One Memphis priest is cooking up food for the body and the soul on a cooking show, by Jennifer Chandler, Memphis Commercial Appeal
Father Ben Bradshaw loves to cook. His homilies often include stories of his past life as a chef, as well as his love for Nutella. His kitchen analogies help his congregants understand his messages in terms of everyday life.
Bradshaw, head priest of St. Michael Catholic Church, is using his talents as a priest and a cook to entertain and inspire more than just his congregants during this global pandemic.
This month he relaunched his online cooking show, “Soul Food Priest.”
“Food and faith are the epicenter of every culture and what we all come together for,” he said. “Food is a medium for connecting with people.”
His show marries cooking instruction with hopeful messages about faith and religion. Food for the body and the soul is the common ingredient in each episode.
The base recipe
Bradshaw started his “Soul Food Priest” cooking series in 2014.
“The only thing I know is food and theology,” he said. “I am using those two things to connect with people.”
A graduate of the New England Culinary Institute and L’Ecole Lenotre in Paris, Bradshaw spent his early 20s working in commercial kitchens. At 27, he entered the seminary, and the church and cooking have been constants his entire life.
When it comes to the cooking show, Bradshaw joked that he is “making it up as we go.” He comes up with an idea and just runs with it.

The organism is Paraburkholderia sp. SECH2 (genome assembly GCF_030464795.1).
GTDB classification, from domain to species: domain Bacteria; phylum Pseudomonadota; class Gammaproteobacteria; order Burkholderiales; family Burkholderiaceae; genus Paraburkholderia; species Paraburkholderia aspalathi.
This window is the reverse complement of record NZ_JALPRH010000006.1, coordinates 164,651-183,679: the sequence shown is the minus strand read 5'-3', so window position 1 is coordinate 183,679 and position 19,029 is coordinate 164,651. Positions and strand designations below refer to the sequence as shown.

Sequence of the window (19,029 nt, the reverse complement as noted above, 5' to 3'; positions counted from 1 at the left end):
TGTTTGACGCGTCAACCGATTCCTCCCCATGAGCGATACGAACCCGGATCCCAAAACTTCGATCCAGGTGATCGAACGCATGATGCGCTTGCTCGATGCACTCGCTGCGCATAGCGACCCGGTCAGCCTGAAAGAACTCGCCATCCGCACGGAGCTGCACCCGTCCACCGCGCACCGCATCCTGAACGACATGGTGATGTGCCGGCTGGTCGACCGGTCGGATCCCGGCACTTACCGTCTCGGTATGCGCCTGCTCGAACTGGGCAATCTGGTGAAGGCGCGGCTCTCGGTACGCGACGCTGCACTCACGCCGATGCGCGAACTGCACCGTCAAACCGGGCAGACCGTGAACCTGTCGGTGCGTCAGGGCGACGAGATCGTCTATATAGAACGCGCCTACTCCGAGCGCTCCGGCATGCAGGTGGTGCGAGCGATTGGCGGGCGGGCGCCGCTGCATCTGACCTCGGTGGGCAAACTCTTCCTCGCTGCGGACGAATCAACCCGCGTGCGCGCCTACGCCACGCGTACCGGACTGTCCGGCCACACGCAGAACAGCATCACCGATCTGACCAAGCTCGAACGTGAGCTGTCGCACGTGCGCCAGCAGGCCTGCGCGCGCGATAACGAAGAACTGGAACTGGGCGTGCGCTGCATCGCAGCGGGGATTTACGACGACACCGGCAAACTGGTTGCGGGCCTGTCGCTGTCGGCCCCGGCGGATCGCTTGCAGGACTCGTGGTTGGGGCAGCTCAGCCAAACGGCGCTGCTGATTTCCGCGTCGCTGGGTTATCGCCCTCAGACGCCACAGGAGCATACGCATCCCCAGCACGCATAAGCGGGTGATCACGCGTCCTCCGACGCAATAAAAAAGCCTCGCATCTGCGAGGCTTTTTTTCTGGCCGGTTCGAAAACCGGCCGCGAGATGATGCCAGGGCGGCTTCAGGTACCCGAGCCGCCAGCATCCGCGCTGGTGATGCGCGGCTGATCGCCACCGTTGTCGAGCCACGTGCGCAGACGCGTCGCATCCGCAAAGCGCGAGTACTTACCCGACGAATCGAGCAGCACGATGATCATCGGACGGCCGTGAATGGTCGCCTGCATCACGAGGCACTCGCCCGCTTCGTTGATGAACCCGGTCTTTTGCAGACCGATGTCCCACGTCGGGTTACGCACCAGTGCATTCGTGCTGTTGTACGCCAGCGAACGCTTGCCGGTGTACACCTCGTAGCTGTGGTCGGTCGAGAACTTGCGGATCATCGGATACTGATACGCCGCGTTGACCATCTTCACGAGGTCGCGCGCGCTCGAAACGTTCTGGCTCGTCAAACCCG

The 22 shows on soulfoodpriest.com cover a diverse array of topics. One segment is about making king cakes, another on pasta, while another focuses on omelets. Episodes are about 20 minutes.
Each show includes cooking tips as well as interesting religious facts related to the recipe. For example, in an episode on ramen, Bradshaw discusses the Japanese martyrs as he demonstrates proper knife skills.
Bradshaw had put the cooking show on hold for the past two years as he finished writing his recently released book, “The Beauty of Man,” a study of Saint John Paul II’s Theology of the Body.
The pandemic inspired him to relaunch the show.
Dubbed “Quarantine Cuisine,” the new segments focus on recipes that are easy for the family to make at home. The first two shows cover making ramen and cake decorating.
Usually, Bradshaw tries to include others in the segments, but social distancing rules have him in the kitchen alone.
Filmed in the small kitchen of the church rectory, the shows are entertaining, informative and soothing all at the same time. The style of speaking that has made Bradshaw a beloved priest also makes him an engaging cooking show host.
“People need people — even introverts,” he said. “People are interconnected more than we think.”
Bradshaw hopes that his shows provide connection as we all stay safer at home.
“I love food, but I love people more,” he said.
Jennifer Chandler is the Food & Dining reporter at The Commercial Appeal. She can be reached at email@example.com, and you can follow her on Twitter and Instagram at @cookwjennifer.